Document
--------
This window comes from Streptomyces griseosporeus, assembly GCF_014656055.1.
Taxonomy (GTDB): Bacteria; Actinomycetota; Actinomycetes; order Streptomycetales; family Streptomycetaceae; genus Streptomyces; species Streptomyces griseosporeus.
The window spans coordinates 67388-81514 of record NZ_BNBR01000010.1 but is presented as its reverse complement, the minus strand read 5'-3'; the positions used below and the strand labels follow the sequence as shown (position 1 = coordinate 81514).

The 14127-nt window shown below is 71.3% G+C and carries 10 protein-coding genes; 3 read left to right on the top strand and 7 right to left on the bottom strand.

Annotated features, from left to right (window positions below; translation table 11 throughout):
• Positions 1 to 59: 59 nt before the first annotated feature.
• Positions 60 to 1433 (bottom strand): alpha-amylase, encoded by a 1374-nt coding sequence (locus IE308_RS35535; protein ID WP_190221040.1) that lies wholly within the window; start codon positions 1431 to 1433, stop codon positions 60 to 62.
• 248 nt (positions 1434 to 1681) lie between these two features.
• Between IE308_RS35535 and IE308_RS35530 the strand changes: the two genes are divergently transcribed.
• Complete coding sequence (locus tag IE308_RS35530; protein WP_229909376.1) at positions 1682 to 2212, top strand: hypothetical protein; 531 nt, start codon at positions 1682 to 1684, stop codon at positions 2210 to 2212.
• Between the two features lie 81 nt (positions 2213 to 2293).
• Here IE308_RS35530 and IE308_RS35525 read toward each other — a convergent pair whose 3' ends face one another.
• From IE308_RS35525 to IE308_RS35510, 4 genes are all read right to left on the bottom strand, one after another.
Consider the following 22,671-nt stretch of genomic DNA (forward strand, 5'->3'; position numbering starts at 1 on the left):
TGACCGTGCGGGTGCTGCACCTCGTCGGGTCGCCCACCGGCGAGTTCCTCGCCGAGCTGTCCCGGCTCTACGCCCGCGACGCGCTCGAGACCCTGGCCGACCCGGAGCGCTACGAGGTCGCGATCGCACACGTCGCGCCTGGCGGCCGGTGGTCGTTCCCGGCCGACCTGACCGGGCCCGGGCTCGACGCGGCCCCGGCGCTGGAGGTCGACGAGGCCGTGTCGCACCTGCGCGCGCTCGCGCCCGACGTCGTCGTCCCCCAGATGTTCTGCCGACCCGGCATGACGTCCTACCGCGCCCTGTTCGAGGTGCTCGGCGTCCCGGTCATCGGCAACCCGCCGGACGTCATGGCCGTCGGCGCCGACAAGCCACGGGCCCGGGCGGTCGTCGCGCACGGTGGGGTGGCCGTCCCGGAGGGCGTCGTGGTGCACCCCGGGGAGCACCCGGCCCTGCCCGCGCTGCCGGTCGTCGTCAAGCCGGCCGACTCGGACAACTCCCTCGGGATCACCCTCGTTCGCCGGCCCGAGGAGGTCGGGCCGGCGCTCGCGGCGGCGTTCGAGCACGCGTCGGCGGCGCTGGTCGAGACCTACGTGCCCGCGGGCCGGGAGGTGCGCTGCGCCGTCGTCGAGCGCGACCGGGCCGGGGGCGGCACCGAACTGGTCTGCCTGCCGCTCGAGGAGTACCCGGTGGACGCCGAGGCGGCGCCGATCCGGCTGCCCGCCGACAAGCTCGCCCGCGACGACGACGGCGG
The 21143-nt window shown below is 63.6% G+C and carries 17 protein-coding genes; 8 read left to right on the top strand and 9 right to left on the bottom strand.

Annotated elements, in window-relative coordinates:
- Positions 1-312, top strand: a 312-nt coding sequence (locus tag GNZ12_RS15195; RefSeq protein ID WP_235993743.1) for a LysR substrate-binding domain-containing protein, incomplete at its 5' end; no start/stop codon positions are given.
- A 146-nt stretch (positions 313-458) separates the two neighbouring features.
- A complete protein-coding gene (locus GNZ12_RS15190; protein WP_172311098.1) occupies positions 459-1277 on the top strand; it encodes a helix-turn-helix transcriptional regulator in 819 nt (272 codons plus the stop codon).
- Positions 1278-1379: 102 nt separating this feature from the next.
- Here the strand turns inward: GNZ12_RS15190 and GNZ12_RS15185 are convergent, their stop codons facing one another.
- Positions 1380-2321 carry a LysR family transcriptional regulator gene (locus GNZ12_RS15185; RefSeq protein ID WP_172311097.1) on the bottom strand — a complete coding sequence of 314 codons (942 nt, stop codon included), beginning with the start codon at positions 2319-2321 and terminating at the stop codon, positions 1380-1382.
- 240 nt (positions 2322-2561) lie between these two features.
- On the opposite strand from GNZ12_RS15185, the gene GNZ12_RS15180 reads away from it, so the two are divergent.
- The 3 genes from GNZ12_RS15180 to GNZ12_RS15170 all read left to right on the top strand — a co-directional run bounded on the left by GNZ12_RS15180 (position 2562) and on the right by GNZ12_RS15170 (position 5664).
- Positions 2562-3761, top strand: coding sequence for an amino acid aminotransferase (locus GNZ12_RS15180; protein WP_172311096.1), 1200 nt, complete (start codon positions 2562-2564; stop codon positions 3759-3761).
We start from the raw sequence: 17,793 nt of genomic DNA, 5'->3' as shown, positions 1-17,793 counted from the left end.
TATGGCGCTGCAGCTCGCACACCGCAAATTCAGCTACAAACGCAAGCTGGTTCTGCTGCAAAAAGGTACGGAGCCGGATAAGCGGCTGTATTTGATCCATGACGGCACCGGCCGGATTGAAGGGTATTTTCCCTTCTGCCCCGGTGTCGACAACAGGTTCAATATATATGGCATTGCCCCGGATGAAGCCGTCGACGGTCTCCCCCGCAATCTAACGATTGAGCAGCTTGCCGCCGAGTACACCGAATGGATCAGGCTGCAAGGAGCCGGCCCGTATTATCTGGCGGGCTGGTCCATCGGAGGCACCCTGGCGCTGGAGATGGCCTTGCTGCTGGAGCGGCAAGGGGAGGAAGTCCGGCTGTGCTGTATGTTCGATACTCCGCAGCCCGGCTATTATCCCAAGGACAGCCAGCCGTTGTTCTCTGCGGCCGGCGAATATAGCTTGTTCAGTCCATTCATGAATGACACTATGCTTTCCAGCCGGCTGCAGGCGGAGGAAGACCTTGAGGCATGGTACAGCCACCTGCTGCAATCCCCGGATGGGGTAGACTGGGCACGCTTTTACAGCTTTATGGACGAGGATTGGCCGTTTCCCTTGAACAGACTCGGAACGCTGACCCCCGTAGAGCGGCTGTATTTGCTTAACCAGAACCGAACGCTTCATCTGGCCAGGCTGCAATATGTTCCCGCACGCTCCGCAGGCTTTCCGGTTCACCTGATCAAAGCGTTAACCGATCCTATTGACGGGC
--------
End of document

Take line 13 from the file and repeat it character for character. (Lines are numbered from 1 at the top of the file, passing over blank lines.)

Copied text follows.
• From IE308_RS35525 to IE308_RS35510, 4 genes are all read right to left on the bottom strand, one after another.